5 Throwback Event Decor Tips from Edith Wharton’s “The Decoration of Houses”

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Edith Wharton, The Mount. Decoration of Houses, interior design, event design, decorating tips, design tips, Meeting Mojo
The Mount

Pulitzer Prize-winning novelist Edith Wharton wrote her first book, “The Decoration of Houses,” in 1897 with her friend Ogden Codman Jr.

Very different than the novels she would later write, the book pioneered the interior design movement and is still regarded as one of the most influential interior design books of all time. Written towards the end of the Victorian era, Wharton encourages a shift from the elaborate decor of that time to a more simplistic approach. Here are five throwback decor tips that still ring true today—and can be applied to event spaces.

Balance

The first few chapters of Wharton’s book focus on the importance of balance and symmetry. Meeting planners can use this same approach when setting up F&B stations or decor throughout a space. A balanced meeting room provides a more welcoming environment as well as a more functional one.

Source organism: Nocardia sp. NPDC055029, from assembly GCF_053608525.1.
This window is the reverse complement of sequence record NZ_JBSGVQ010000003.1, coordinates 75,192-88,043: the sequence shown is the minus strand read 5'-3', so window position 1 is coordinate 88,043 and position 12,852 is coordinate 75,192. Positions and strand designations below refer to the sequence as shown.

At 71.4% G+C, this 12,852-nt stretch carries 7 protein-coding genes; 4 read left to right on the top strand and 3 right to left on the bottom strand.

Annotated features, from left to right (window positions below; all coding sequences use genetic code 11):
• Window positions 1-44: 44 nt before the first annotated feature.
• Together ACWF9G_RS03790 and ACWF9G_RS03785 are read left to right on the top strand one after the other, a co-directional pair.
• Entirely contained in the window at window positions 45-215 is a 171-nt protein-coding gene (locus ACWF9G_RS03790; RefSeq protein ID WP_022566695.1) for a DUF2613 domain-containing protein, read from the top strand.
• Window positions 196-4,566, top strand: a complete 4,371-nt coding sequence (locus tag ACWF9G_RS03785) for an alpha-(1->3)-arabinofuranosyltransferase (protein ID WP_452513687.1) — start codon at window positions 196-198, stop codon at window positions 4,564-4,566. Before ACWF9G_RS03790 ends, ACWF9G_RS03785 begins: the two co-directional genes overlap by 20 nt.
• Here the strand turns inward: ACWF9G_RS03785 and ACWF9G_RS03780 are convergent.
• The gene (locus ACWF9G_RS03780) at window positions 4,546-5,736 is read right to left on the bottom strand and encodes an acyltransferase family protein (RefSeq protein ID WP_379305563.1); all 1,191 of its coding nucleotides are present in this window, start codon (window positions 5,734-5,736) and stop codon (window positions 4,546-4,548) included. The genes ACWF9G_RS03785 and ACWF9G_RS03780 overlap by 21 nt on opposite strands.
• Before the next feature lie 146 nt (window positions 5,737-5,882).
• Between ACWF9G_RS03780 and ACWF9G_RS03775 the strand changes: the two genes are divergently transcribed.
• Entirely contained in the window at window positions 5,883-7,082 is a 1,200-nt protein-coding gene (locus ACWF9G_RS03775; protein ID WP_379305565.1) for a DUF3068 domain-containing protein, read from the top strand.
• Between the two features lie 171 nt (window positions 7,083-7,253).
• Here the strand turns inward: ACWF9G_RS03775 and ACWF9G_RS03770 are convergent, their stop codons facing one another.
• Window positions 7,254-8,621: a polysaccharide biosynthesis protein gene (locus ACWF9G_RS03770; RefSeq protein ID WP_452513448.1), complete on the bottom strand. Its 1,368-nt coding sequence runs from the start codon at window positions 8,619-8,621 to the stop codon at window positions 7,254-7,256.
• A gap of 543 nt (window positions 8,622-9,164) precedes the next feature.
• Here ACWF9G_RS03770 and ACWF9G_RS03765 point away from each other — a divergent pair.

Less Is More

Wharton preferred simplicity and order to decoration, which was a new approach for the Victorian times when ornate designs and furniture were commonplace. The same rule of thumb applies to a meeting space. Using only a few flashy decor elements will emphasize their importance or help attendees focus on the subject matter at hand.

Stick to a Muted Palette

Similar to the less-is-more approach, Wharton believed that the fewer colors used in a room, the more relaxing the space would be. With a more restricted palette, colors take a seat in the background, allowing the furnishings, accessories and even event programming to take center stage.

Use Books (or Other Themed Objects)

Wharton’s house, The Mount in Lenox, Mass., served as a key example of her interior design philosophy. As a fan of literature, Wharton had several books that she actually used as the primary decoration in her library. Similarly, meeting planners can design an event space around a common theme for attendees—whether it’s books, records or telescopes.

Take It Outside

Wharton’s garden at The Mount was seen as an extension of the house, with seating, walkways and fountains used to create a space for entertaining guests. If meeting planners have the option, they should take the group outside and make sure the exterior space gets equal consideration when it comes to creating social spaces and a comfortable environment.

For more artful tips on how to handle some of the finer details of event planning, check out “3 Crucial Contract Clauses Explained With Leonard Cohen Lyrics.”

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